They’ve now been in the bottle for 3 months or so; there’s still a whiff of homebrew about them when you first open the bottle, which I put down to the mistake of bottling them straight from the fermenter instead of giving them some time in a barrel. But once it stands for a few minutes, it smells and tastes of … beer!
Given that it’s nominally a clone of Bitter and Twisted, I thought it would be interesting to do a proper side by side comparison.
My effort is on the left. It’s flatter than the real thing, which is only to be expected as I didn’t add any priming sugar when I bottled it. There was a reason for that – I was half convinced it hadn’t finished fermenting and had visions of exploding bottles if I added any more sugar to the equation.
More surprisingly it’s a little darker. I say surprisingly, because I would have thought that most of the colour was determined by the recipe, so how I managed to do that I’m not sure. It’s possible that the rather vigorous boil resulted in a smaller final volume than the recipe intended, which may affect the colour.
Moving on; the original smells a little sweet and fresh, green grass and citrus lime. My clone has a slightly richer smell but lacks that fresh greenness – the hops are much less obvious and more orange citrus than lime.
In the mouth, the original is light bodied with a deep hoppy bitter kick to it, some very subtle spicey notes and a lingering dry finish. The carbonation is a little overdone for my taste. My clone has a slightly heavier body, and more sweetness to it. There’s still a good hoppy bitterness but it’s not as significant and the finish, while still a little dry, is more subtle.
Overall, in a blind test there’s no way I’d have said they were the same beers although there are definitely some similarities. The differences, I suspect, are far more to do with my deficiencies as a brewer and not the fault of the recipe.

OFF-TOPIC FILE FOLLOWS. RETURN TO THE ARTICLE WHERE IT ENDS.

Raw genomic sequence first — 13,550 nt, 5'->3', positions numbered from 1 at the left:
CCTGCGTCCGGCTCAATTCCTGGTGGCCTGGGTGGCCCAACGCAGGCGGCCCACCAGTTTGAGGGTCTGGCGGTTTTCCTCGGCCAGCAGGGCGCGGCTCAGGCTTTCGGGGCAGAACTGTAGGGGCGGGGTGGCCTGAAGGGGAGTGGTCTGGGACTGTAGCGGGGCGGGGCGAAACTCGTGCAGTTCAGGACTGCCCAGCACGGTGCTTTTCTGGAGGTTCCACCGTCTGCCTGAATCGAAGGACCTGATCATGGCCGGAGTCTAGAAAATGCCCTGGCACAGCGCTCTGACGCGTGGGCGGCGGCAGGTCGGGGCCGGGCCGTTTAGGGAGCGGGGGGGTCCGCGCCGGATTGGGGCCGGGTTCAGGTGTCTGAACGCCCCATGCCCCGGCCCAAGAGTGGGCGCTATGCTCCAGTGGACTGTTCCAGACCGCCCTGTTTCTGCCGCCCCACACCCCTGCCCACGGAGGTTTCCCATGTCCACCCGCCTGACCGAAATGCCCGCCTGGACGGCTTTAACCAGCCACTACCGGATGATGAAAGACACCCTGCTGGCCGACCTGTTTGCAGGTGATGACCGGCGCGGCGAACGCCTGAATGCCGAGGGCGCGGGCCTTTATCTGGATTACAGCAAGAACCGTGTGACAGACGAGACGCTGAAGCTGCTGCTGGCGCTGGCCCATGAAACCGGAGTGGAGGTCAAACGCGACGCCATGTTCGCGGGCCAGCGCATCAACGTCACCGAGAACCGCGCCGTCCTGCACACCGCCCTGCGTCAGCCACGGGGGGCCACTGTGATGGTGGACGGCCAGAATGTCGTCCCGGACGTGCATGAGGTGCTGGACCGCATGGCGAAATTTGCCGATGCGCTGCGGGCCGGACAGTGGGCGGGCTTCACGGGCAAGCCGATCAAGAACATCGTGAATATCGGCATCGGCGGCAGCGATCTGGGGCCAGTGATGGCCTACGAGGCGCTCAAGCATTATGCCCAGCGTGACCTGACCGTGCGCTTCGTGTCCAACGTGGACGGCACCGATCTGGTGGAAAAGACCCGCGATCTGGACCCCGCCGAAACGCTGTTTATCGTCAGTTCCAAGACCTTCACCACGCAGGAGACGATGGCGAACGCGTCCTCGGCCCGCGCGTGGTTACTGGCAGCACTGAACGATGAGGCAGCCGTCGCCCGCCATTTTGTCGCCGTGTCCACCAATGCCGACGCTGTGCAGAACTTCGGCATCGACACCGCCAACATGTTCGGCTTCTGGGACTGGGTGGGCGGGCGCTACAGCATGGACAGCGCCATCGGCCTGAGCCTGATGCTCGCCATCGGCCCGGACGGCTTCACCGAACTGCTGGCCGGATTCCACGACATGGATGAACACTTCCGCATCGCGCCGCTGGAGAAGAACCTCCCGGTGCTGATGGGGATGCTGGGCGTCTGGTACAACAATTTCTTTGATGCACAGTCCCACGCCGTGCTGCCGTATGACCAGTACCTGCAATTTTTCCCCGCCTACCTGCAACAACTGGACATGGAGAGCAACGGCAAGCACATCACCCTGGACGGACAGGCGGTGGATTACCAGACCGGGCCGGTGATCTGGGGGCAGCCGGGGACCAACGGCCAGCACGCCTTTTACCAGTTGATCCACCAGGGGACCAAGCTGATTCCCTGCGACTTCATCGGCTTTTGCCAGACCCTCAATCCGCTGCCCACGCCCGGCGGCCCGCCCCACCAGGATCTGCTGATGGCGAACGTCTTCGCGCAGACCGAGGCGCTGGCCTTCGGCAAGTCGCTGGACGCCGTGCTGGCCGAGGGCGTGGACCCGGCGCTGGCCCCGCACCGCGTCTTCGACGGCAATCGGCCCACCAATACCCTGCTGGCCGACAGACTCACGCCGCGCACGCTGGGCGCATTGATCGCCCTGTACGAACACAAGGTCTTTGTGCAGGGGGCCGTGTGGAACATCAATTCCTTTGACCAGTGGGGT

The really cool bit, however, is that in that blind test I’d have said that although different, they were both real beers. I may not be a particularly good brewer yet, but I’m definitely a brewer!
Edit 08/04/2012: As mentioned here, I recently discovered an error in the way I was testing and the beer was in fact fully fermented.
Batch sparging is the answer to your prayers…
That certainly appeals, but do I need to worry about a lower efficiency taking that approach?
[…] I shall declare my bias upfront, by telling you that Pete Drinks is written by my husband. What started off as a series of guest posts on Kavey Eats has turned into a blog of its own. Regular whisky and beer reviews are now supplemented by Pete’s reports on his own home-brewing adventure. […]
… maybe oxygenating wort more when first in fermenter would have helped with the attenuation issue
as well as late bobek in the boil kettle, I would suggest some Hallertau Hersbrucker as well
also bitter and twisted really needs either dry hopping in a keg/secondary fermentator or maybe try making ‘hop tea’ and adding to bottling bucket or try some of these hop oils to add aroma, again after fermentation as the CO2 drives off the aroma as well.